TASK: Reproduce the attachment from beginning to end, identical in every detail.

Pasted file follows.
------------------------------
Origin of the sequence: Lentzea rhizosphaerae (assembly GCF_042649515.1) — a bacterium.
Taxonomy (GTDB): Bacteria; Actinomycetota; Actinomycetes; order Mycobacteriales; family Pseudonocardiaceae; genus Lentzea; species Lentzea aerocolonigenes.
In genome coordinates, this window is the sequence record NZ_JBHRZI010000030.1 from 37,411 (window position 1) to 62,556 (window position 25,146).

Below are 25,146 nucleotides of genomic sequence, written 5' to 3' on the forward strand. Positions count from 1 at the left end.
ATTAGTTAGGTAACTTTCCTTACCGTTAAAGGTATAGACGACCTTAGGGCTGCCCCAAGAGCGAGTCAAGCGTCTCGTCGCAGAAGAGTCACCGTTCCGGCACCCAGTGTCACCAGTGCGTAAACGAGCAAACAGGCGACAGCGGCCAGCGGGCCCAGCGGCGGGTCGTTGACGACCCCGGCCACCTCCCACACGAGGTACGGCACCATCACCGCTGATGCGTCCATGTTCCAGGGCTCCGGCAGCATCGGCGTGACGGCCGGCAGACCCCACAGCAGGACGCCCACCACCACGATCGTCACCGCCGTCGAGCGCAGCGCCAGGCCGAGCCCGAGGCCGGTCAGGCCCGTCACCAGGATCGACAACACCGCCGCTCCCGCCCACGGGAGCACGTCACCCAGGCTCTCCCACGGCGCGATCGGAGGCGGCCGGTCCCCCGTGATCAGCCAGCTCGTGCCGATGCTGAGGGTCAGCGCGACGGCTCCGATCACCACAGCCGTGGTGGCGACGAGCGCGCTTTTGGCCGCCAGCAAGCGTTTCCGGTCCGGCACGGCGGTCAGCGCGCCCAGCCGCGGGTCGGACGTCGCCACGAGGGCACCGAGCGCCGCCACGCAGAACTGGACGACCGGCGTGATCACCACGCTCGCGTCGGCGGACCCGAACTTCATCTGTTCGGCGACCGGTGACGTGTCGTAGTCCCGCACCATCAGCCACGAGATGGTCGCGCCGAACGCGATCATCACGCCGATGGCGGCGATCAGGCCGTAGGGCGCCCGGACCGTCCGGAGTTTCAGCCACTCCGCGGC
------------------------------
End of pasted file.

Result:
Origin of the sequence: Lentzea rhizosphaerae (assembly GCF_042649515.1) — a bacterium.
Taxonomy (GTDB): Bacteria; Actinomycetota; Actinomycetes; order Mycobacteriales; family Pseudonocardiaceae; genus Lentzea; species Lentzea aerocolonigenes.
In genome coordinates, this window is the sequence record NZ_JBHRZI010000030.1 from 37,411 (window position 1) to 62,556 (window position 25,146).

Below are 25,146 nucleotides of genomic sequence, written 5' to 3' on the forward strand. Positions count from 1 at the left end.
ATTAGTTAGGTAACTTTCCTTACCGTTAAAGGTATAGACGACCTTAGGGCTGCCCCAAGAGCGAGTCAAGCGTCTCGTCGCAGAAGAGTCACCGTTCCGGCACCCAGTGTCACCAGTGCGTAAACGAGCAAACAGGCGACAGCGGCCAGCGGGCCCAGCGGCGGGTCGTTGACGACCCCGGCCACCTCCCACACGAGGTACGGCACCATCACCGCTGATGCGTCCATGTTCCAGGGCTCCGGCAGCATCGGCGTGACGGCCGGCAGACCCCACAGCAGGACGCCCACCACCACGATCGTCACCGCCGTCGAGCGCAGCGCCAGGCCGAGCCCGAGGCCGGTCAGGCCCGTCACCAGGATCGACAACACCGCCGCTCCCGCCCACGGGAGCACGTCACCCAGGCTCTCCCACGGCGCGATCGGAGGCGGCCGGTCCCCCGTGATCAGCCAGCTCGTGCCGATGCTGAGGGTCAGCGCGACGGCTCCGATCACCACAGCCGTGGTGGCGACGAGCGCGCTTTTGGCCGCCAGCAAGCGTTTCCGGTCCGGCACGGCGGTCAGCGCGCCCAGCCGCGGGTCGGACGTCGCCACGAGGGCACCGAGCGCCGCCACGCAGAACTGGACGACCGGCGTGATCACCACGCTCGCGTCGGCGGACCCGAACTTCATCTGTTCGGCGACCGGTGACGTGTCGTAGTCCCGCACCATCAGCCACGAGATGGTCGCGCCGAACGCGATCATCACGCCGATGGCGGCGATCAGGCCGTAGGGCGCCCGGACCGTCCGGAGTTTCAGCCACTCCGCGGC